Blue Dicks

Blue Dicks © DSchiel

Wild Hyacinth
Dipterostemon capitatus ssp. capitatus

Description (Jepson,

  • Monocotyledon
    • Monocots are a major lineage of flowering plants; see family for general characteristics
  • Brodiaea Family (Themidaceae)
    • Only species in its genus
  • Perennial herb
    • Grows from a corm (short, solid, vertical, underground stem) with a fibrous outer coat, surrounded by immature cormlets
  • Leaves
    • 2-3 basal leaves
    • Straplike, linear to narrowly lanceolate
    • Generally with a prominent longitudinal fold (keeled)
    • May wither before the plant blooms
  • Flowers
    • Inflorescence (flower arrangement) is a dense, headlike umbel (a spoke-like flower cluster with stalks radiating from a single point) at the end of a long, leafless stalk (scape)
      • 2-16 bluish to pinkish purple, occasionally white, trumpet-shaped flowers
      • 2-4 purple, fused bracts (modified leaves) at base become pale and papery with age
    • Individual flowers have 3 petals and 3 sepals (outer flower parts), in 2 separate whorls, similar in appearance and collectively called tepals, fused into a tube with spreading tips
    • 6 stamens (male flower parts), in 2 alternating sets of 3 outer, short and 3 inner, long stamens
      • 3 broad, white, winged appendages (filament sheaths) back the 3 inner stamens, creating a crown-like tube surrounding the anthers (pollen-producing parts)
    • Ovary superior (attached above other flower parts)
  • Fruit is a capsule (a dry multi-chambered pod that splits open) with 3 chambers
  • Height to 20 in.
Fruits © DSchiel


  • Native to California
    • Grows in grasslands, scrub, and open areas in woodlands, on many different soils, including serpentine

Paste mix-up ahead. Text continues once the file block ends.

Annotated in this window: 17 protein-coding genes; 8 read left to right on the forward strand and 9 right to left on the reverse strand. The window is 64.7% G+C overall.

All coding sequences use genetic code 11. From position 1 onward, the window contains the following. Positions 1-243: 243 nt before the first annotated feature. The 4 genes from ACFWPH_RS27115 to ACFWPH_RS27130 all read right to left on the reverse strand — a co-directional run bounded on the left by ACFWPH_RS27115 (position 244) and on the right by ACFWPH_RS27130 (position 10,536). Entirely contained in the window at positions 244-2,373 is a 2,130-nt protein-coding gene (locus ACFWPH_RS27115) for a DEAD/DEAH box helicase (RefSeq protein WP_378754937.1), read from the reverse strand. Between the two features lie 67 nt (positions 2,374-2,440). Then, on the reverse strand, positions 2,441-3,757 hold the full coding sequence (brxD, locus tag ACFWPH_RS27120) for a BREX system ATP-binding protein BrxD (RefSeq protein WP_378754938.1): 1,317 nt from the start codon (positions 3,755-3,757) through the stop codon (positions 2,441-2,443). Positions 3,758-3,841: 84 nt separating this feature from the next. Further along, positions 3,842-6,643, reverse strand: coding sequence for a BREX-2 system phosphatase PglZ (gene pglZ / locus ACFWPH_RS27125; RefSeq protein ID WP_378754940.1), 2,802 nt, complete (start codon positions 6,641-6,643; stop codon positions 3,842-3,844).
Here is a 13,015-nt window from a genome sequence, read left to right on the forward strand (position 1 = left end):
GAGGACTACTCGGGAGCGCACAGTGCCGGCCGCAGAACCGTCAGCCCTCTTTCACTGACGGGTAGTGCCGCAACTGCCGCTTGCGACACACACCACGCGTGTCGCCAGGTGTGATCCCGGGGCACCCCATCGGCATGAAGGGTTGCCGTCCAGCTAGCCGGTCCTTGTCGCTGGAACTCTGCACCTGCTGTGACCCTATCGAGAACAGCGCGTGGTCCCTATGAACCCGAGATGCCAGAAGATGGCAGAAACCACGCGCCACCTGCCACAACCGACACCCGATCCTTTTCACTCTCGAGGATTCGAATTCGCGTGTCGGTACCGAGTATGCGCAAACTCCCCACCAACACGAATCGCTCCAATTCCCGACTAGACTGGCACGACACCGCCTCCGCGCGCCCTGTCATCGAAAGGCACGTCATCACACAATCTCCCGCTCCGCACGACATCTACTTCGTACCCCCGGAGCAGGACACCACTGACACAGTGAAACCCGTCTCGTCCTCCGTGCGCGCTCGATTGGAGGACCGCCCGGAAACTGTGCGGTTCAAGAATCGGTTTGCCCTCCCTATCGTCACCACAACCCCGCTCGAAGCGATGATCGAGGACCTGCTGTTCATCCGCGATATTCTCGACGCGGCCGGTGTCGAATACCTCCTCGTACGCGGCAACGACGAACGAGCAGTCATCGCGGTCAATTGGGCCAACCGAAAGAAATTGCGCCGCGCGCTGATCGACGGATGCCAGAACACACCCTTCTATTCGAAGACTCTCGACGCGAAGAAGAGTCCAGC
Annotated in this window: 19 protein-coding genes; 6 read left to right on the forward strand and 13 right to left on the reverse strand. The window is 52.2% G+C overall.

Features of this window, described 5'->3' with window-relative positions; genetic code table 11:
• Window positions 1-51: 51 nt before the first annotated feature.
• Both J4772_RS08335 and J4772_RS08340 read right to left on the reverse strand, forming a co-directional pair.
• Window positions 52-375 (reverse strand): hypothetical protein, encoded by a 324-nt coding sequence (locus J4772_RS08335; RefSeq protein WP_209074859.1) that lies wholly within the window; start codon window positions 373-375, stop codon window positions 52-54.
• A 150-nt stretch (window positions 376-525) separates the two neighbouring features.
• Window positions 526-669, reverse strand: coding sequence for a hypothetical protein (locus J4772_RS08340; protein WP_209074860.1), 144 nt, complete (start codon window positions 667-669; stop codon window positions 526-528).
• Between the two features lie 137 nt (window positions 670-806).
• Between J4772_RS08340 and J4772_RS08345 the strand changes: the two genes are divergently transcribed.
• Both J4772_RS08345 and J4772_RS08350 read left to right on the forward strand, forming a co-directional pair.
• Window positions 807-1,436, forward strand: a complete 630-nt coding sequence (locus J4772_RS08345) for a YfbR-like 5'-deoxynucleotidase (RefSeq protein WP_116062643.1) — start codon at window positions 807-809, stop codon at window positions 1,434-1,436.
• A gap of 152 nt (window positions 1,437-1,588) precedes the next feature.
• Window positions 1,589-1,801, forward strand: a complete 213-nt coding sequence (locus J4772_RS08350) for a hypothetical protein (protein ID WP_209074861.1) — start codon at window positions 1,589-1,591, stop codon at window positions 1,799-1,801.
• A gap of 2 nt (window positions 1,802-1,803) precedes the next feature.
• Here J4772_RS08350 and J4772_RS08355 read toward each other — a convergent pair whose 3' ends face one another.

• See Calflora for statewide observations of this plant
  • Outside California, grows in Oregon, Nevada, Utah, Arizona, and New Mexico
  • Grows at elevations to 5,200 ft.

Uses (San Mateo County Parks prohibits removal of any natural material)

  • Mammals, from bears and deer to gophers and voles, seek the corms for food
    • Incidental disturbance helps aerate soil and disperse cormlets
  • Hummingbirds and butterflies, such as the Sara orange-tip (Anthocharis sara), Western tiger swallowtail (Papilio rutulus), and umber skipper (Poanes melane), seek the nectar
  • Native people ate the corms boiled, steamed, roasted, or baked in earthen ovens (Anderson 2005)
    • Blue dick corms were a significant source of starch for California’s Native people, who harvested them in large quantities across half the state (Anderson and Roberts 2006)
    • See Brodiaea family for more details about how Native people actively managed edible geophytes

Name Derivation

  • Dipterostemon (dip-ter-oh-STE-mon) – from the Greek di-, “two,” ptero, “wings” and stemon, “stamen,” referring to the winged appendages of the 3 inner stamens
  • capitatus (kap-i-TAY-tus) – pertaining to the head-like cluster of flowers
  • Dicks – from an abbreviation of the previously designated genus, Dichelostemma (di-kel-o-STEM-ma)